Author(s): Hossain, Mobarak
Pages: 8 p.
Serie: International Journal of Education Development
Series Volume: 102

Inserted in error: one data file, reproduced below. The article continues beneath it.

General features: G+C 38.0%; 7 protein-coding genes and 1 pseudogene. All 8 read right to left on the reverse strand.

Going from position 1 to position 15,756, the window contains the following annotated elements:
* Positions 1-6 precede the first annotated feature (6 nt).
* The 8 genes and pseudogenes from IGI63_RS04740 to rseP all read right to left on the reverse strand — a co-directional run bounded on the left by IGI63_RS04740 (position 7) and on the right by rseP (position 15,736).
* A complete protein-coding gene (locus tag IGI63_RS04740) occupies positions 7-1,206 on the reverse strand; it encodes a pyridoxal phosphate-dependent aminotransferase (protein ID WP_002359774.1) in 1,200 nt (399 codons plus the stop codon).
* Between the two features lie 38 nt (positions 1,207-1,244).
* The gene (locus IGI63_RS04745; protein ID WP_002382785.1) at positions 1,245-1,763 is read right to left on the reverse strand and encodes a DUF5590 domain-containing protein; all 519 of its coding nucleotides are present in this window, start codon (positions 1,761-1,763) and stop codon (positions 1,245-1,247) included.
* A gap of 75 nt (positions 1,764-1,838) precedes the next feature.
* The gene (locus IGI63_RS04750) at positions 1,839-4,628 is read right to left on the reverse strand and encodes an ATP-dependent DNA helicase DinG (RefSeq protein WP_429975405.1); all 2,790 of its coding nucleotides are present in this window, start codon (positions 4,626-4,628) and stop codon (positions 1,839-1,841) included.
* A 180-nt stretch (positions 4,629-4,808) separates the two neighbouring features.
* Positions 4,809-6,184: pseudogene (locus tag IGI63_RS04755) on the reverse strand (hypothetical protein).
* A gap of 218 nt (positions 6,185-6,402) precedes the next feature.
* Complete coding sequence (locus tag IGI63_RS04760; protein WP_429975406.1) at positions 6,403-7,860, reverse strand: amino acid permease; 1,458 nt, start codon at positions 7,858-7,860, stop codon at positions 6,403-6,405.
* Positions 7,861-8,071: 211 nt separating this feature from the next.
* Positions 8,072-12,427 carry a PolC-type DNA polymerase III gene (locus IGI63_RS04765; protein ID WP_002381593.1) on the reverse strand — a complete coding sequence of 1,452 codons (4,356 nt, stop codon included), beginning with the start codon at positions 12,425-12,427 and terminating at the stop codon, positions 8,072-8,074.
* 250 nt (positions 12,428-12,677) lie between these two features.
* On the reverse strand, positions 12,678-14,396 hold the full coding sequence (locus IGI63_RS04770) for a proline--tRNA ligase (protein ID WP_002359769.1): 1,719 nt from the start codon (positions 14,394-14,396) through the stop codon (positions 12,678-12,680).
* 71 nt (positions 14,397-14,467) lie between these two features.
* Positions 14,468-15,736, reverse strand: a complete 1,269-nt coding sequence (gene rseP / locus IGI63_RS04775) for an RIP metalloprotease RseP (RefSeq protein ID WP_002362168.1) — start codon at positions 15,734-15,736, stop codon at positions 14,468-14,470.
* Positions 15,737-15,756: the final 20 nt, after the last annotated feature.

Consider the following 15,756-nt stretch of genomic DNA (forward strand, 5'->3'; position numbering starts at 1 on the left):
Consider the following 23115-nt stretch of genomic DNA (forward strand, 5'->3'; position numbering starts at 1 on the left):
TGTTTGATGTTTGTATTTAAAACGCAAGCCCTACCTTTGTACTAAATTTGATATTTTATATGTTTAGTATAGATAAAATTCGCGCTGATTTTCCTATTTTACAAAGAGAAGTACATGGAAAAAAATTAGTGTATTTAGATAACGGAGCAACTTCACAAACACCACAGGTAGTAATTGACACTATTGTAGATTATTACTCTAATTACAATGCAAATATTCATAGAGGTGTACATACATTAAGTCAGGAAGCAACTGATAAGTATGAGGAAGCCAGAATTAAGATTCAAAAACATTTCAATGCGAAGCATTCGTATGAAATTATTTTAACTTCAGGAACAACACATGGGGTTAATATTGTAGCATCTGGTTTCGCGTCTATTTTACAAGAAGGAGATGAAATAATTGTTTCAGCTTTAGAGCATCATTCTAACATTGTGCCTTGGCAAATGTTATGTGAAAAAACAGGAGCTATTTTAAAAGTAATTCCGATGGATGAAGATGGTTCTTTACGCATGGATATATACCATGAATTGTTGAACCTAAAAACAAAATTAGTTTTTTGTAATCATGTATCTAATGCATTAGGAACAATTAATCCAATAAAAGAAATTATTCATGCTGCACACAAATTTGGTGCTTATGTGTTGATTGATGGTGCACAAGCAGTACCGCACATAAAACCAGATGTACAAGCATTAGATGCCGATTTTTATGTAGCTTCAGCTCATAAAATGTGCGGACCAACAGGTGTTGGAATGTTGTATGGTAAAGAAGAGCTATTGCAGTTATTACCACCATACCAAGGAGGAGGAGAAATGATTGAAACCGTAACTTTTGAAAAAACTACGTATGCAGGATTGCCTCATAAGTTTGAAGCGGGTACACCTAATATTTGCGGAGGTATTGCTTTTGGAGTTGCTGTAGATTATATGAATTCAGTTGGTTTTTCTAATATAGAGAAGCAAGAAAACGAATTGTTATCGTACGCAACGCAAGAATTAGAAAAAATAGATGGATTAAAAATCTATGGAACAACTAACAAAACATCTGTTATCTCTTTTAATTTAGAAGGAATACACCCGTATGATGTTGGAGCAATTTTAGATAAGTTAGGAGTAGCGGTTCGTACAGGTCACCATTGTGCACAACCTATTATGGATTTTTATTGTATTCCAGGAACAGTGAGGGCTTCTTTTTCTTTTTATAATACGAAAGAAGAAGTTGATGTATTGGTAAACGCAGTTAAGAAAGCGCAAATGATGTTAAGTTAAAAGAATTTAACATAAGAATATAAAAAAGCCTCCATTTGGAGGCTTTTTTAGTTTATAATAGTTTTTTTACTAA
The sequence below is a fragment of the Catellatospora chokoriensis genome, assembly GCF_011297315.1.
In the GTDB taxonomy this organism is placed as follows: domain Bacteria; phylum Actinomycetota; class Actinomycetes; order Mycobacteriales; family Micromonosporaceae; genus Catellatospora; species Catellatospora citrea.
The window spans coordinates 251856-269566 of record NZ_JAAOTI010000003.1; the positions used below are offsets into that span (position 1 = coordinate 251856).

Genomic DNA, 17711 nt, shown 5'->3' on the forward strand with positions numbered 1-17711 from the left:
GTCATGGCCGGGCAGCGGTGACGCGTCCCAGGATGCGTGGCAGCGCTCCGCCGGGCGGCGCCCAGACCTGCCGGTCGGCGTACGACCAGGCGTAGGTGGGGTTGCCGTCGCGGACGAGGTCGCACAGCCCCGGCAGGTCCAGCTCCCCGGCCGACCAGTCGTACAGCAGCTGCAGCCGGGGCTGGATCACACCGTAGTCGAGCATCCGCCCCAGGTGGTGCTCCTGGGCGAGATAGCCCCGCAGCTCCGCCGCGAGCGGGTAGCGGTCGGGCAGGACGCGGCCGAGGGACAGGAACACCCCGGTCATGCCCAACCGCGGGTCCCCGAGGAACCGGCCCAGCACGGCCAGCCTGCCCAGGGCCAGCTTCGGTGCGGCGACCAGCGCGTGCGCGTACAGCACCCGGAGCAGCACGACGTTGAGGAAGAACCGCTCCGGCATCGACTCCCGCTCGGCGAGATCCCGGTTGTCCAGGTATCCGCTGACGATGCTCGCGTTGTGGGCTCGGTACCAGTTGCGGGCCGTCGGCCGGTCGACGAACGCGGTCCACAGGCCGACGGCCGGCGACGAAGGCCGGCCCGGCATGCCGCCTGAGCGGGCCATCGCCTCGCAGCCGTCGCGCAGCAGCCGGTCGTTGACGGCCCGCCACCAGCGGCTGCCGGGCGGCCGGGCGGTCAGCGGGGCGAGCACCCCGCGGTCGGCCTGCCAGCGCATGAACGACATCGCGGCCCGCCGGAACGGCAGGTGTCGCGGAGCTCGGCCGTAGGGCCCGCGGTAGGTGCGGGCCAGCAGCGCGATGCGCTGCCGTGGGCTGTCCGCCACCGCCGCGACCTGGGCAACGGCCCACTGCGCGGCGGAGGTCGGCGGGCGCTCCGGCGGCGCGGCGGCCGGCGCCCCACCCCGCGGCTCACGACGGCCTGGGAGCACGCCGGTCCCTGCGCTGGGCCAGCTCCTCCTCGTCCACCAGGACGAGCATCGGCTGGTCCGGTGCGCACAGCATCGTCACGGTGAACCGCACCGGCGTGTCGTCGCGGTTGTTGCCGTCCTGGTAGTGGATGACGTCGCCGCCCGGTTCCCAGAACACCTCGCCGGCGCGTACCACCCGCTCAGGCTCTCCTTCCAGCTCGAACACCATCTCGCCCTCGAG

Over the last three decades, there has been a significant focus on collecting and utilizing extensive data to enhance governance in the education sector of low- and middle-income countries (LMICs), primarily through the Education Management Information System (EMIS). However, the potential consequences of EMIS on national data-gathering efforts to assess educational quality and learning outcomes remain relatively unknown. In this paper, I analyze the relationship between EMIS activities or projects by the World Bank (WB), a prominent advocate for such initiatives, and national learning assessments in 144 countries. I find that each such project by the WB increases the likelihood of conducting an additional national assessment, consistently observed across different model specifications. As the movement towards evidence-based policymaking gains momentum, large-scale data gathering has become a common practice in many LMICs. I argue that EMIS initiatives may have prompted countries not only to collect basic statistics, such as the number of students and teachers, but also more resource-intensive data by assessing students’ learning outcomes. Nonetheless, the extent to which data is integrated into policymaking and countries’ capacity for such usage remain inadequately explored. The paper concludes by highlighting potential issues related to data collection and utilization, and providing policy-relevant suggestions.